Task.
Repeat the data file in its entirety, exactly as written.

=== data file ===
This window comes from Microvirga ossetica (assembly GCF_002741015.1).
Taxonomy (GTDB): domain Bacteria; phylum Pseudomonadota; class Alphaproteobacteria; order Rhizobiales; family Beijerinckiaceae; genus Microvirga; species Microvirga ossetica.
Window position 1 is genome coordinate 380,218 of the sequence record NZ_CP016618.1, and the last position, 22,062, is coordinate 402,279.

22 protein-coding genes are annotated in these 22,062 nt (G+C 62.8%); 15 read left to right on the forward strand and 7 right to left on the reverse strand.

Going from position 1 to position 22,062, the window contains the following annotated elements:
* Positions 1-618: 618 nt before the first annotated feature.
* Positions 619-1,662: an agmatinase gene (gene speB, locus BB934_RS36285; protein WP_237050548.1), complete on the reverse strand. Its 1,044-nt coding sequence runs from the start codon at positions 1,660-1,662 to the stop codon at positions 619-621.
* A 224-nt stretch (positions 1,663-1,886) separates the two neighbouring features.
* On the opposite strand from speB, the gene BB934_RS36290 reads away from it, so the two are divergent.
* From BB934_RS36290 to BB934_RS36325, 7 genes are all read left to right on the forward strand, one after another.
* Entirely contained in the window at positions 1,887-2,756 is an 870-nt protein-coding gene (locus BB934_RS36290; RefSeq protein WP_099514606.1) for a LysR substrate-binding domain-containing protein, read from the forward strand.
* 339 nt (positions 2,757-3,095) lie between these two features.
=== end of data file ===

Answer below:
This window comes from Microvirga ossetica (assembly GCF_002741015.1).
Taxonomy (GTDB): domain Bacteria; phylum Pseudomonadota; class Alphaproteobacteria; order Rhizobiales; family Beijerinckiaceae; genus Microvirga; species Microvirga ossetica.
Window position 1 is genome coordinate 380,218 of the sequence record NZ_CP016618.1, and the last position, 22,062, is coordinate 402,279.

22 protein-coding genes are annotated in these 22,062 nt (G+C 62.8%); 15 read left to right on the forward strand and 7 right to left on the reverse strand.

Going from position 1 to position 22,062, the window contains the following annotated elements:
* Positions 1-618: 618 nt before the first annotated feature.
* Positions 619-1,662: an agmatinase gene (gene speB, locus BB934_RS36285; protein WP_237050548.1), complete on the reverse strand. Its 1,044-nt coding sequence runs from the start codon at positions 1,660-1,662 to the stop codon at positions 619-621.
* A 224-nt stretch (positions 1,663-1,886) separates the two neighbouring features.
* On the opposite strand from speB, the gene BB934_RS36290 reads away from it, so the two are divergent.
* From BB934_RS36290 to BB934_RS36325, 7 genes are all read left to right on the forward strand, one after another.
* Entirely contained in the window at positions 1,887-2,756 is an 870-nt protein-coding gene (locus BB934_RS36290; RefSeq protein WP_099514606.1) for a LysR substrate-binding domain-containing protein, read from the forward strand.
* 339 nt (positions 2,757-3,095) lie between these two features.